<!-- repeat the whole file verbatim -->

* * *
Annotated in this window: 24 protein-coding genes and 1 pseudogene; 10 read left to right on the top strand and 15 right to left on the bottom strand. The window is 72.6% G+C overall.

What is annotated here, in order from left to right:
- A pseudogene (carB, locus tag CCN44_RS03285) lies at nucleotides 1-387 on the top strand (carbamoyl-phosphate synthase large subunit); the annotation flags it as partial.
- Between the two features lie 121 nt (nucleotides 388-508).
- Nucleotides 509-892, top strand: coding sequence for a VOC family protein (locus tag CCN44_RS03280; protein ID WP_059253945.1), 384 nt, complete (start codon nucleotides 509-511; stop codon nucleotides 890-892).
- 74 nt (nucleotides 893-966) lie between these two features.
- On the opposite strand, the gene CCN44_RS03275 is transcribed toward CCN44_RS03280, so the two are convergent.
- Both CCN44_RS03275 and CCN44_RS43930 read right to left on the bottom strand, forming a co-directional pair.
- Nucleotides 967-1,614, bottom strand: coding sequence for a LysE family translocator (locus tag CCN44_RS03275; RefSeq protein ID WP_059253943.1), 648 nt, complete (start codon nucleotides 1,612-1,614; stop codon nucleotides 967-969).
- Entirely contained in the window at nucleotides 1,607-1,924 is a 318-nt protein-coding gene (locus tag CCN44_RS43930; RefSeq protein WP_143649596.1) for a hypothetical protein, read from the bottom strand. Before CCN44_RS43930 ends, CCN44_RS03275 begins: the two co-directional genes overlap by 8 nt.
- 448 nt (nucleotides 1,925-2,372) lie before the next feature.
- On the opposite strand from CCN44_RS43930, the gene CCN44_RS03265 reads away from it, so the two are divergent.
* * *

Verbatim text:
Annotated in this window: 24 protein-coding genes and 1 pseudogene; 10 read left to right on the top strand and 15 right to left on the bottom strand. The window is 72.6% G+C overall.

What is annotated here, in order from left to right:
- A pseudogene (carB, locus tag CCN44_RS03285) lies at nucleotides 1-387 on the top strand (carbamoyl-phosphate synthase large subunit); the annotation flags it as partial.
- Between the two features lie 121 nt (nucleotides 388-508).
- Nucleotides 509-892, top strand: coding sequence for a VOC family protein (locus tag CCN44_RS03280; protein ID WP_059253945.1), 384 nt, complete (start codon nucleotides 509-511; stop codon nucleotides 890-892).
- 74 nt (nucleotides 893-966) lie between these two features.
- On the opposite strand, the gene CCN44_RS03275 is transcribed toward CCN44_RS03280, so the two are convergent.
- Both CCN44_RS03275 and CCN44_RS43930 read right to left on the bottom strand, forming a co-directional pair.
- Nucleotides 967-1,614, bottom strand: coding sequence for a LysE family translocator (locus tag CCN44_RS03275; RefSeq protein ID WP_059253943.1), 648 nt, complete (start codon nucleotides 1,612-1,614; stop codon nucleotides 967-969).
- Entirely contained in the window at nucleotides 1,607-1,924 is a 318-nt protein-coding gene (locus tag CCN44_RS43930; RefSeq protein WP_143649596.1) for a hypothetical protein, read from the bottom strand. Before CCN44_RS43930 ends, CCN44_RS03275 begins: the two co-directional genes overlap by 8 nt.
- 448 nt (nucleotides 1,925-2,372) lie before the next feature.
- On the opposite strand from CCN44_RS43930, the gene CCN44_RS03265 reads away from it, so the two are divergent.